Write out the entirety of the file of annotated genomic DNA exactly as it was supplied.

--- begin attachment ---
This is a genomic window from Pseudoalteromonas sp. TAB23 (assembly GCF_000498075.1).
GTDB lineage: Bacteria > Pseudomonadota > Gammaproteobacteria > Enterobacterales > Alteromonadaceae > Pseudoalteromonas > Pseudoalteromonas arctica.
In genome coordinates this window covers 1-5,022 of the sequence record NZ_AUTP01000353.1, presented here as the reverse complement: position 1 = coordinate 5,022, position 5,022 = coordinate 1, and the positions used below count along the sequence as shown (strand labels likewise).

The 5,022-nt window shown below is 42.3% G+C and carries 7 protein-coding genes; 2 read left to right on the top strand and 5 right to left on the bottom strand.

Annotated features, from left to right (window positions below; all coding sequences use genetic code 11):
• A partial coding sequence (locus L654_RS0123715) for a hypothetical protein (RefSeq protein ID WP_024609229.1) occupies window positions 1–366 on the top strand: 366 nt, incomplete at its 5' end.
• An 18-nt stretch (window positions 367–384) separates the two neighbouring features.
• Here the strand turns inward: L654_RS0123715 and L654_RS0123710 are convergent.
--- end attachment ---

This is a genomic window from Pseudoalteromonas sp. TAB23 (assembly GCF_000498075.1).
GTDB lineage: Bacteria > Pseudomonadota > Gammaproteobacteria > Enterobacterales > Alteromonadaceae > Pseudoalteromonas > Pseudoalteromonas arctica.
In genome coordinates this window covers 1-5,022 of the sequence record NZ_AUTP01000353.1, presented here as the reverse complement: position 1 = coordinate 5,022, position 5,022 = coordinate 1, and the positions used below count along the sequence as shown (strand labels likewise).

The 5,022-nt window shown below is 42.3% G+C and carries 7 protein-coding genes; 2 read left to right on the top strand and 5 right to left on the bottom strand.

Annotated features, from left to right (window positions below; all coding sequences use genetic code 11):
• A partial coding sequence (locus L654_RS0123715) for a hypothetical protein (RefSeq protein ID WP_024609229.1) occupies window positions 1–366 on the top strand: 366 nt, incomplete at its 5' end.
• An 18-nt stretch (window positions 367–384) separates the two neighbouring features.
• Here the strand turns inward: L654_RS0123715 and L654_RS0123710 are convergent.